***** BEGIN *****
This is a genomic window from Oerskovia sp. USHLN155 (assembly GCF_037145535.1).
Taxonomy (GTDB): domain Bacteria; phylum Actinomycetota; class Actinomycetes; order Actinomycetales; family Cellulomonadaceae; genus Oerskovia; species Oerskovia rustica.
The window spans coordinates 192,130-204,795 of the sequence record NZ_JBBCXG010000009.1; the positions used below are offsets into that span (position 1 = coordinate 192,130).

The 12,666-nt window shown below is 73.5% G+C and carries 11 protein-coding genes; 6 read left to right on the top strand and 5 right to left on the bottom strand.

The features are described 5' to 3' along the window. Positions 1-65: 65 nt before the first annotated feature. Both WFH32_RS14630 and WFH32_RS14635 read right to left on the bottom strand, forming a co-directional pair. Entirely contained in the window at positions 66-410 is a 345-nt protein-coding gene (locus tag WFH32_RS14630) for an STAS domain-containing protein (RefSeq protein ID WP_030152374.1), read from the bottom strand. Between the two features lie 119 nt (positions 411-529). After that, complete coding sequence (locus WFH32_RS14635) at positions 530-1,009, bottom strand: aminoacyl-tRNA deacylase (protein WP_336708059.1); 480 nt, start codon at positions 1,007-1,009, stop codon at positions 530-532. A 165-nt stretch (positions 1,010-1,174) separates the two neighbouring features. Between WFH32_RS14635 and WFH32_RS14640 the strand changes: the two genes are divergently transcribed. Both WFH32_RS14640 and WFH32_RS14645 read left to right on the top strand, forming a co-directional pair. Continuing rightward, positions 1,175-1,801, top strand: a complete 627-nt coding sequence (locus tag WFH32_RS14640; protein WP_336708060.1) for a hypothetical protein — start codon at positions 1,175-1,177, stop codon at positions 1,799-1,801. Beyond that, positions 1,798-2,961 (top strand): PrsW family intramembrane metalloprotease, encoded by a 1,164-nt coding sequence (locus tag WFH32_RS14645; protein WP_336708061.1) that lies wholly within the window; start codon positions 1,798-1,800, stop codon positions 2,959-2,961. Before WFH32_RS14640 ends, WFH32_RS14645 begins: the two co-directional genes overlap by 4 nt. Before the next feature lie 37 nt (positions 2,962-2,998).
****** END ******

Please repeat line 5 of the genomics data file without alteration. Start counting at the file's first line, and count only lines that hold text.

The features are described 5' to 3' along the window. Positions 1-65: 65 nt before the first annotated feature. Both WFH32_RS14630 and WFH32_RS14635 read right to left on the bottom strand, forming a co-directional pair. Entirely contained in the window at positions 66-410 is a 345-nt protein-coding gene (locus tag WFH32_RS14630) for an STAS domain-containing protein (RefSeq protein ID WP_030152374.1), read from the bottom strand. Between the two features lie 119 nt (positions 411-529). After that, complete coding sequence (locus WFH32_RS14635) at positions 530-1,009, bottom strand: aminoacyl-tRNA deacylase (protein WP_336708059.1); 480 nt, start codon at positions 1,007-1,009, stop codon at positions 530-532. A 165-nt stretch (positions 1,010-1,174) separates the two neighbouring features. Between WFH32_RS14635 and WFH32_RS14640 the strand changes: the two genes are divergently transcribed. Both WFH32_RS14640 and WFH32_RS14645 read left to right on the top strand, forming a co-directional pair. Continuing rightward, positions 1,175-1,801, top strand: a complete 627-nt coding sequence (locus tag WFH32_RS14640; protein WP_336708060.1) for a hypothetical protein — start codon at positions 1,175-1,177, stop codon at positions 1,799-1,801. Beyond that, positions 1,798-2,961 (top strand): PrsW family intramembrane metalloprotease, encoded by a 1,164-nt coding sequence (locus tag WFH32_RS14645; protein WP_336708061.1) that lies wholly within the window; start codon positions 1,798-1,800, stop codon positions 2,959-2,961. Before WFH32_RS14640 ends, WFH32_RS14645 begins: the two co-directional genes overlap by 4 nt. Before the next feature lie 37 nt (positions 2,962-2,998).